To examine the serum lipid profiles, liquid chromatography mass spectrometry (LC/MS)-based lipidomics analysis was performed. Lipid fractions of the serum samples (50uL) were extracted using 750 μl of methanol/chloroform (2:1) containing a 1 ppm internal standard (17:0–17:1–17:0 d5-TAG (Avanti Polar Lipids, Inc., Alabama, USA) and Octadecanoic-d35 acid (Larodan, Solna, Sweden) for positive and negative ion mode analysis, respectively). Lipid extracts were analyzed on an AB Sciex TripleTOF 4600 mass spectrometer combined with liquid chromatography (Shimadzu 20A, Shimadzu Corp., Kyoto, Japan) using a column for analysis (HSS-C18 2.11 × 50 mm 1.7 mm; Nihon Waters K.K., Tokyo, Japan). The binary solvent solutions were used as follows: solvent A containing methanol/acetonitrile/water (19:19:2) and solvent B containing isopropanol containing 0.1% acetic acid and 0.028% ammonia for positive ion mode. Solvent A containing 60% acetonitrile in water and solvent B containing 50% acetonitrile and 50% isopropanol containing 0.1% acetic acid and 0.028% ammonia for negative ion mode. Mass spectrometry was performed in the negative-ion mode for free fatty acids (FFA), PC, PE, and SM, and in positive-ion mode for TAG. Data were collected at a mass range of m/z (120–1200) and processed using software. Lipids were identified using an internal spectral library or with mass spectrometry.

Statistical analysis

Previous evidence indicates that there is difference in triacylglycerol levels in blood between men and women, because sex hormone such as estrogen affect lipid metabolism [11]. For these reasons, men and women were compared separately. Serum levels of lipid molecular species and participant characteristics parameter (age, height, weight, and BMI) in the young and elderly participants were compared by Student’s unpaired t-tests. Differences with P values of less than 0.05 were considered significant.

Results

Participant characteristics

There were differences in the average age and BMI between the young and elderly participants. In men and women, the BMI was significantly higher in elderly participants than in young participants (Table 1).

Lipidomics analysis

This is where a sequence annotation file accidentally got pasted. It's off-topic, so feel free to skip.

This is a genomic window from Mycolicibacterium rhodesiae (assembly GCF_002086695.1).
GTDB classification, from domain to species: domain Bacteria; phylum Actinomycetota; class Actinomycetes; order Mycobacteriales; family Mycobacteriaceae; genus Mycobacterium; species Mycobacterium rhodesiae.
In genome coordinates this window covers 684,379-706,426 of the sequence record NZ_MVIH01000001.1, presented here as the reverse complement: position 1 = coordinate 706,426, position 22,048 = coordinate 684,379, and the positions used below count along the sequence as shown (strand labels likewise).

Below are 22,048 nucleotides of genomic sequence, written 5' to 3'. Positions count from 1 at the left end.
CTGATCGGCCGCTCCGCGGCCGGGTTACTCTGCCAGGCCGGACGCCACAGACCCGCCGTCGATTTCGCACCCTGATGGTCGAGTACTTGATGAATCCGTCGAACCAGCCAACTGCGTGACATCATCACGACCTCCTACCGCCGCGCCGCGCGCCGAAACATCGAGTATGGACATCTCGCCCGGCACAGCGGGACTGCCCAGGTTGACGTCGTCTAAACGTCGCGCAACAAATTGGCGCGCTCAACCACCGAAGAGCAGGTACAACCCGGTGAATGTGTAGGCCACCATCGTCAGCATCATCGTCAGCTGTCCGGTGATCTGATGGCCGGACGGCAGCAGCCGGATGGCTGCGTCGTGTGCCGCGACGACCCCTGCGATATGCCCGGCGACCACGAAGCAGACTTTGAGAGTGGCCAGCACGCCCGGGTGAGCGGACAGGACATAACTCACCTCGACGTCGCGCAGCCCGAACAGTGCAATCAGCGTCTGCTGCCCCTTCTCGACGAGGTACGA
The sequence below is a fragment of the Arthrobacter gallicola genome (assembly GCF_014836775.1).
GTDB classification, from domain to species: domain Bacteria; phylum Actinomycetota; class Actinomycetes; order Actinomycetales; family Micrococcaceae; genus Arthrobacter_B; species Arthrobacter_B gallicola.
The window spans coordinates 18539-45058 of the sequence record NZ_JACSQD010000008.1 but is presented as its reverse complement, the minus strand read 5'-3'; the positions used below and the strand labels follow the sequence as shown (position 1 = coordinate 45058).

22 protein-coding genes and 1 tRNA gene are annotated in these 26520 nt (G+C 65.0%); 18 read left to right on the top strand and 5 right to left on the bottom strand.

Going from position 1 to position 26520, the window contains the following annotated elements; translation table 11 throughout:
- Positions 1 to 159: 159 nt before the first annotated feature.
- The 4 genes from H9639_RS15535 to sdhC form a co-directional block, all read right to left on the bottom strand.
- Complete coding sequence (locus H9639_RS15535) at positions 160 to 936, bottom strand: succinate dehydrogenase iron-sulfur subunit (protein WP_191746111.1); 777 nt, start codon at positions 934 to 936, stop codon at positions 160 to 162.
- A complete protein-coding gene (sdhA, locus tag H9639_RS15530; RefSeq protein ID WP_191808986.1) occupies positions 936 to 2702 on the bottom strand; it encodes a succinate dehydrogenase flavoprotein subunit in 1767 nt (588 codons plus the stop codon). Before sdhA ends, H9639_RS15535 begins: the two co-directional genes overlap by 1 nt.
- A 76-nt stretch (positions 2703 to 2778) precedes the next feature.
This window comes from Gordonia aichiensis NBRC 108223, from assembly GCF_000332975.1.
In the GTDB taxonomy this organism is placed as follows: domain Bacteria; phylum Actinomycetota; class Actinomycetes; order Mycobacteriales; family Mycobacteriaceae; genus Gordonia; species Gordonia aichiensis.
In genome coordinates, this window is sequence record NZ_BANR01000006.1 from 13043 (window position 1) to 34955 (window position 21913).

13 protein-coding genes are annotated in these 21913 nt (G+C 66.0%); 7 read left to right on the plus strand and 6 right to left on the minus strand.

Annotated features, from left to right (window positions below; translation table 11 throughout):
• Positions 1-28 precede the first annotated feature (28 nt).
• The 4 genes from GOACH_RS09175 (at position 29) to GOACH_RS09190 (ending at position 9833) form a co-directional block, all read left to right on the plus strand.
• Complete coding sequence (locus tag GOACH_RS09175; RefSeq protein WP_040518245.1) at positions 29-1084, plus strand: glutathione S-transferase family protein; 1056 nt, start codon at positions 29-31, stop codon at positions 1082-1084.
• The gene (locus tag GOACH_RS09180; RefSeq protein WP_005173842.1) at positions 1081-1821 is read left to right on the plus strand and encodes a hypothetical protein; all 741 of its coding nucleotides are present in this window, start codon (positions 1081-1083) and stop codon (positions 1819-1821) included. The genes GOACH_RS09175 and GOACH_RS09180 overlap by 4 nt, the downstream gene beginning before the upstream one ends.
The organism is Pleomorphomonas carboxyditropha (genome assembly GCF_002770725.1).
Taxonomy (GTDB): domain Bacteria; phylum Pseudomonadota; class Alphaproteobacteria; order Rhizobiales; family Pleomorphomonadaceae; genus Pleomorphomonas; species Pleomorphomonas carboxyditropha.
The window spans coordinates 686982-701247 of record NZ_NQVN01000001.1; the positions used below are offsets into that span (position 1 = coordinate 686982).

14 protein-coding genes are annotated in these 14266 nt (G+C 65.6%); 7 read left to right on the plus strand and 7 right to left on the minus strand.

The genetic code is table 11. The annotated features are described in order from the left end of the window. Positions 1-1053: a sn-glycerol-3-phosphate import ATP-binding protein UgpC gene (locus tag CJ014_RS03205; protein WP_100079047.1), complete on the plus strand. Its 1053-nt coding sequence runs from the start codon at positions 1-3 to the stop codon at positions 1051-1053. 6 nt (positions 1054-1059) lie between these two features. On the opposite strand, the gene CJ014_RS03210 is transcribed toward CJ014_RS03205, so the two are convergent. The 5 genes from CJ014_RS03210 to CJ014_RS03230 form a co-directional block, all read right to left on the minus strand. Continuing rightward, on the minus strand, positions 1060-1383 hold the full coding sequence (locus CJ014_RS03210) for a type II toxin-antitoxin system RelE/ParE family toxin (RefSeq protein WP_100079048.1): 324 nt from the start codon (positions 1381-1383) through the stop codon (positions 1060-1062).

We performed lipidomics analysis by mass spectrometry to evaluate lipid molecular species and FFA in serum. As a result, we identified four lipid classes. A comparison of serum TAG levels between the young and elderly participants is shown in Fig. 1. Our mass spectrometry analysis revealed increases in the levels of multiple TAG molecular species in the serum of elderly men and women (Fig. 1). Serum levels of specific TAG molecular species were higher in elderly individuals than in young individuals. Differences in serum levels of specific TAG molecular species between the elderly and young individuals were observed in seven species in men and 24 species in women.
Fig. 1
Fig. 1

Differences in serum levels of triacylglycerol (TAG) molecular species in young and elderly (a) men and (b) women. The log10 fold changes in TAG molecular species are shown. *, P < 0.05. Positive values indicate lipid level higher in elderly. Negative values indicate lipid level higher in young

We also examined whether serum phospholipids were affected by aging. Similar to TAG levels, serum levels of total ester-linked PC and phosphatidylethanolamine (PE) were increased by aging (Figs. 2 and 3). However, variations in ether-linked PC and PE molecular species were different from those in ester-linked PC and PE. Importantly, we found that serum levels of specific ether-linked PC and PE molecular species (e.g., PC O-36:4 and PE O-36:5) were lower in elderly individuals than in young individuals (Figs. 2 and 3).
Fig. 2
Fig. 2

Differences in serum levels of phosphatidylcholine (PC) molecular species in young and elderly (a) men and (b) women. The log10 fold changes in TAG molecular species are shown. *, P < 0.05. Positive values indicate lipid level higher in elderly. Negative values indicate lipid level higher in young